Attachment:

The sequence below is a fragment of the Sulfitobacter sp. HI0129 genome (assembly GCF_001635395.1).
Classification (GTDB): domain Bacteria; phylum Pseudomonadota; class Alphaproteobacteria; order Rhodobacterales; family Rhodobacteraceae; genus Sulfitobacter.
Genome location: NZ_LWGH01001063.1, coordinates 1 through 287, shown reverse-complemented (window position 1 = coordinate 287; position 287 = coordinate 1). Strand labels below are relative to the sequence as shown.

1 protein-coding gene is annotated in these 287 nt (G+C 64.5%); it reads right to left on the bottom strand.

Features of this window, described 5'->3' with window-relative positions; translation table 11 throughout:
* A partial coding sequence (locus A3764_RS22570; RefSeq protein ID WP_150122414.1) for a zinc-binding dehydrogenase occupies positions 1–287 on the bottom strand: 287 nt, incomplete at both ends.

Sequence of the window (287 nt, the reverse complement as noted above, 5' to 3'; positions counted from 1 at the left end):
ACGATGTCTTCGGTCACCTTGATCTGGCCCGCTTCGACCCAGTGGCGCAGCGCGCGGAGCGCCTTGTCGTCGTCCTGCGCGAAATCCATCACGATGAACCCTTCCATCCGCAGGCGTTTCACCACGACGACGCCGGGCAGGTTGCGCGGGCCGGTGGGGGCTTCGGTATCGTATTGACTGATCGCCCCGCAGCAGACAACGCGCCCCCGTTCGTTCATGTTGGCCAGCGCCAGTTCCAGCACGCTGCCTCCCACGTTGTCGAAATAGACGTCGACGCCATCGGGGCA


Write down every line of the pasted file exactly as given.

The sequence below is a fragment of the Sulfitobacter sp. HI0129 genome (assembly GCF_001635395.1).
Classification (GTDB): domain Bacteria; phylum Pseudomonadota; class Alphaproteobacteria; order Rhodobacterales; family Rhodobacteraceae; genus Sulfitobacter.
Genome location: NZ_LWGH01001063.1, coordinates 1 through 287, shown reverse-complemented (window position 1 = coordinate 287; position 287 = coordinate 1). Strand labels below are relative to the sequence as shown.

1 protein-coding gene is annotated in these 287 nt (G+C 64.5%); it reads right to left on the bottom strand.

Features of this window, described 5'->3' with window-relative positions; translation table 11 throughout:
* A partial coding sequence (locus A3764_RS22570; RefSeq protein ID WP_150122414.1) for a zinc-binding dehydrogenase occupies positions 1–287 on the bottom strand: 287 nt, incomplete at both ends.

Sequence of the window (287 nt, the reverse complement as noted above, 5' to 3'; positions counted from 1 at the left end):
ACGATGTCTTCGGTCACCTTGATCTGGCCCGCTTCGACCCAGTGGCGCAGCGCGCGGAGCGCCTTGTCGTCGTCCTGCGCGAAATCCATCACGATGAACCCTTCCATCCGCAGGCGTTTCACCACGACGACGCCGGGCAGGTTGCGCGGGCCGGTGGGGGCTTCGGTATCGTATTGACTGATCGCCCCGCAGCAGACAACGCGCCCCCGTTCGTTCATGTTGGCCAGCGCCAGTTCCAGCACGCTGCCTCCCACGTTGTCGAAATAGACGTCGACGCCATCGGGGCA